Lauren DeStefano wrote her frist trilogy, "The Chemical Garden" and I enjoyed the ideas and storylines. There were inconsistencies and disconnects, but liked it enough to try out her latest offering and was sorely disappointed.
First book in yet another dystopian trilogy with arranged marriages; assigned jobs/roles; and a corrupt clandestine government waiting to be overthrown. Please stop the merry-go-round, I want to get off. For every "Perks of Being a Wallflower" or "Fault in Our Stars" young adult triumphs, you must wade through a sea of mediocrity like "Perfect Ruin" and while I won't give up the search, I will warn other travelers. Beware: predictable, farcical, and redundant ahead.
Predictable and formulaic sum it up. Moyes wrote the moving and powerful, "Girl You Left Behind" and penned the entertaining, yet doomed relationship in "Me Before You" and this offering is only one step above a romance novel. Main character, Jennifer never showed why the men in her life were obsessed with her, other than her blonde hair and perfect posture. Stayed with it out of respect for her other works, but the more I waited, the less I was rewarded with tired, regurgitated details and banal ending. The narrator had a lovely voice, but her performance couldn't save this fluff. I would still try a new book written by Jo Jo Moyes, but this one was disappointing.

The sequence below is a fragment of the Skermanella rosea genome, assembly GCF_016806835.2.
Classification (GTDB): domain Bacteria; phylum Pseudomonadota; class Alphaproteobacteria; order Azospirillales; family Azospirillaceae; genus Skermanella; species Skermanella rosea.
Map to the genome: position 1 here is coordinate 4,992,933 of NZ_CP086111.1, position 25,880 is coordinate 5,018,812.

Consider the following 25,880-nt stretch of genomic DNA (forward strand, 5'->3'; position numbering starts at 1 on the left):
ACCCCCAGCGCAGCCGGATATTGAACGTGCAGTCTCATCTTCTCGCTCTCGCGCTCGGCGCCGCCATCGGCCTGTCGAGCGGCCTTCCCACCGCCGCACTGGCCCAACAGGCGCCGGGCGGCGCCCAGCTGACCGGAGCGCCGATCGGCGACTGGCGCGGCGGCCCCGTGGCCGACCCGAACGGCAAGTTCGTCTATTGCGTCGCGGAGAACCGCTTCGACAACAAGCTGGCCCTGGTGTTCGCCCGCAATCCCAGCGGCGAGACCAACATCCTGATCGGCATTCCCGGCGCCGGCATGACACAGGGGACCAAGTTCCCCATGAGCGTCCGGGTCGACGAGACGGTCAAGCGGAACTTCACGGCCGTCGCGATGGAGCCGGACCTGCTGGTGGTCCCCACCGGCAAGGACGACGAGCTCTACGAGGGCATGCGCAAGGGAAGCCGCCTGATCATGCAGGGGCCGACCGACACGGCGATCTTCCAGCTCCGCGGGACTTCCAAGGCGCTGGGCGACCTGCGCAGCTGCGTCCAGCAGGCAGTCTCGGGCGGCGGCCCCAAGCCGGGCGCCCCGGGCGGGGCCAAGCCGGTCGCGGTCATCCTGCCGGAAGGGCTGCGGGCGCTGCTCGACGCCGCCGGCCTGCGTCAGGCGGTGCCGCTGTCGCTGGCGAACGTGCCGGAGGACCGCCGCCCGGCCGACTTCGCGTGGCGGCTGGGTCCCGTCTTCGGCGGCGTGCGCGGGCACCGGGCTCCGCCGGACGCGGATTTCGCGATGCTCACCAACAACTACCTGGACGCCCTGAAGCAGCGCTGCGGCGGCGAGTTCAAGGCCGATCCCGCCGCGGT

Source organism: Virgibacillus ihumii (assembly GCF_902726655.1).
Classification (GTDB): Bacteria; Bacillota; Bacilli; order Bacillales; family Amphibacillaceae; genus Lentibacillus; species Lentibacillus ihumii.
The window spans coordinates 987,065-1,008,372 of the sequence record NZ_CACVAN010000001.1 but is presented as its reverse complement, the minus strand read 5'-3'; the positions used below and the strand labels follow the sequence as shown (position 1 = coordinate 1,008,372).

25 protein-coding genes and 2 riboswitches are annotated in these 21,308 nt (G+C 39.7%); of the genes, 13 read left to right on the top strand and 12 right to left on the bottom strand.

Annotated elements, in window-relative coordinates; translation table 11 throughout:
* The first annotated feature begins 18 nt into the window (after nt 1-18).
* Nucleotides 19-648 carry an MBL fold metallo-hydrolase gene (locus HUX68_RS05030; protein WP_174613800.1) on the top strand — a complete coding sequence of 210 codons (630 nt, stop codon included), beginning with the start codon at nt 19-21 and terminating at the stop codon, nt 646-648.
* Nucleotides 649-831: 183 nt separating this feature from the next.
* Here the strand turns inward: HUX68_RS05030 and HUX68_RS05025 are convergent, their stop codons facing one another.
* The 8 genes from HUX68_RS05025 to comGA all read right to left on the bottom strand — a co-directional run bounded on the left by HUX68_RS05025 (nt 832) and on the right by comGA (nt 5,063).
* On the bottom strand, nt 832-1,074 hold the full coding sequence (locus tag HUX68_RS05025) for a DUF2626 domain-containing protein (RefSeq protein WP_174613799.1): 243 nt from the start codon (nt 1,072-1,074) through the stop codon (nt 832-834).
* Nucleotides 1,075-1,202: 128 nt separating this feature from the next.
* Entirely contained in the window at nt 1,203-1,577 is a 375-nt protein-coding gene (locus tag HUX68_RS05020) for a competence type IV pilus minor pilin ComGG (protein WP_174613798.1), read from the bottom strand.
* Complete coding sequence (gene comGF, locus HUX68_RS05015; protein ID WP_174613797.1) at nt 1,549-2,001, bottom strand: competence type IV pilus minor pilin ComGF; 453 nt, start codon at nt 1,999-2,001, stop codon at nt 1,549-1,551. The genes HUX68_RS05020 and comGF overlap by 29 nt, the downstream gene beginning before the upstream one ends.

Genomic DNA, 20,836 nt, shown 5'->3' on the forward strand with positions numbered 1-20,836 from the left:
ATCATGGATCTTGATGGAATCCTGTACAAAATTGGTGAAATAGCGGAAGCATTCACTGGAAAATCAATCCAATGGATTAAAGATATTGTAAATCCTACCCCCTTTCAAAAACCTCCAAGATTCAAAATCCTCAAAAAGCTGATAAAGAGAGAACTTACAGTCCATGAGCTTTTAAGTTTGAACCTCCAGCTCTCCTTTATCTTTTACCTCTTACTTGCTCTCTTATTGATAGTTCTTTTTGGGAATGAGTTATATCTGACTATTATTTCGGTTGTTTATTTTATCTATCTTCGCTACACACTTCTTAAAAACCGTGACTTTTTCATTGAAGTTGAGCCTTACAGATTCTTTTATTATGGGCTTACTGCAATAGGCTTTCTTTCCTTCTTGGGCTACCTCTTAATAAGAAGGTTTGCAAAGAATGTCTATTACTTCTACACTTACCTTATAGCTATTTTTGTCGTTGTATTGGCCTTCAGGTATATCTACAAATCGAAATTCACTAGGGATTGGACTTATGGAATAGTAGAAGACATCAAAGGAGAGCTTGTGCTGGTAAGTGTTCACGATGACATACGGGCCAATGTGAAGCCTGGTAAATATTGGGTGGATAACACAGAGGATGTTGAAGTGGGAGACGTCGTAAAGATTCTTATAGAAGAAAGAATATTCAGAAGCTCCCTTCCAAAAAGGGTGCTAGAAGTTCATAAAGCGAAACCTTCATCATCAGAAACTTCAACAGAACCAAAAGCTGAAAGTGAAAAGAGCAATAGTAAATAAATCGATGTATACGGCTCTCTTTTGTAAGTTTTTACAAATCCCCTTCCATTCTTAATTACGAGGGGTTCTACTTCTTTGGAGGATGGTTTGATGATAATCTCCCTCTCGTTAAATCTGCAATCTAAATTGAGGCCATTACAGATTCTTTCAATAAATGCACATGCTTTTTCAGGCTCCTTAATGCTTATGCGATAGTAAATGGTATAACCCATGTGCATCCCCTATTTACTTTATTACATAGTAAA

Holly was flighty, fake, fun, and completely redeeming. Superbly written story narrated by the enigmatic Michael C. Hall, at the low, low price of $4.95 made for a fantastic listen. Thank-you to Audible for courting the likes of Hall!
Maybe it's unfair to rate this after just having finished, "Twelve Years a Slave". I found this book formulaic and forced. Alternating narrators told the side of Hettie, a young slave girl, clever and quick, and superbly performed. She deserves four stars, but split the difference with the narrator for Sara, privileged Charleston girl who sounds as if she is constantly suffering from the vapors.
Hettie and the story of her intelligent, cunning, talented mother give the first part of the book life. The credit spent was worth it for her story. The last 2/3 mingle Hettie's trials and Sara's arrogant journey. I couldn't wait for her to stop talking so I could hear from Hettie. The girls' friendship never felt authentic or touching, yet forced and when they meet up again at the end, it feels too contrived. Finding out this was based on a true story surprised me, but did not change my overall opinion of the writing. Perhaps my expectations were too high. This was no "12 Years a Slave" nor was it "The Secret Life of Bees". Try the book, "Wench" for a grittier, heart-wrenching tale of friendship and camaraderie during the ugly times of slavery.